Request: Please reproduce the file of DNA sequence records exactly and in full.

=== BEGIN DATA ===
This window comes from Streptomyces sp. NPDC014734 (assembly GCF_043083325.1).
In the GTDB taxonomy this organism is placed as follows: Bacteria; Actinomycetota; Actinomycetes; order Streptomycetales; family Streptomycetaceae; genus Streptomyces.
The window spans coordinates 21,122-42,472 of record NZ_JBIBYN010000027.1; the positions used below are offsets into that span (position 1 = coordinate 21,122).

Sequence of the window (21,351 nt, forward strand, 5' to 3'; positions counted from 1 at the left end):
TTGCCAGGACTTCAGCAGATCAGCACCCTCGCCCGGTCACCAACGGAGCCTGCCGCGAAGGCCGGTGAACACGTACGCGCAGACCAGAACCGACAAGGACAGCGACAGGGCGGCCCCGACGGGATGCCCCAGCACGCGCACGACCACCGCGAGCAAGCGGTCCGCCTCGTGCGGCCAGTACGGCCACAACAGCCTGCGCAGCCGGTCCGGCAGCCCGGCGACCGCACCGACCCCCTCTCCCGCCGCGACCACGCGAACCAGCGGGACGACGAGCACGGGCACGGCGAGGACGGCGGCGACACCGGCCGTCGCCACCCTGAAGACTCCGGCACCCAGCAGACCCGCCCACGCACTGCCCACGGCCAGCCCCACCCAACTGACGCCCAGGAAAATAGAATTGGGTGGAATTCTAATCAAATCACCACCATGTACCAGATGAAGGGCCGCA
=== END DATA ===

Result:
This window comes from Streptomyces sp. NPDC014734 (assembly GCF_043083325.1).
In the GTDB taxonomy this organism is placed as follows: Bacteria; Actinomycetota; Actinomycetes; order Streptomycetales; family Streptomycetaceae; genus Streptomyces.
The window spans coordinates 21,122-42,472 of record NZ_JBIBYN010000027.1; the positions used below are offsets into that span (position 1 = coordinate 21,122).

Sequence of the window (21,351 nt, forward strand, 5' to 3'; positions counted from 1 at the left end):
TTGCCAGGACTTCAGCAGATCAGCACCCTCGCCCGGTCACCAACGGAGCCTGCCGCGAAGGCCGGTGAACACGTACGCGCAGACCAGAACCGACAAGGACAGCGACAGGGCGGCCCCGACGGGATGCCCCAGCACGCGCACGACCACCGCGAGCAAGCGGTCCGCCTCGTGCGGCCAGTACGGCCACAACAGCCTGCGCAGCCGGTCCGGCAGCCCGGCGACCGCACCGACCCCCTCTCCCGCCGCGACCACGCGAACCAGCGGGACGACGAGCACGGGCACGGCGAGGACGGCGGCGACACCGGCCGTCGCCACCCTGAAGACTCCGGCACCCAGCAGACCCGCCCACGCACTGCCCACGGCCAGCCCCACCCAACTGACGCCCAGGAAAATAGAATTGGGTGGAATTCTAATCAAATCACCACCATGTACCAGATGAAGGGCCGCA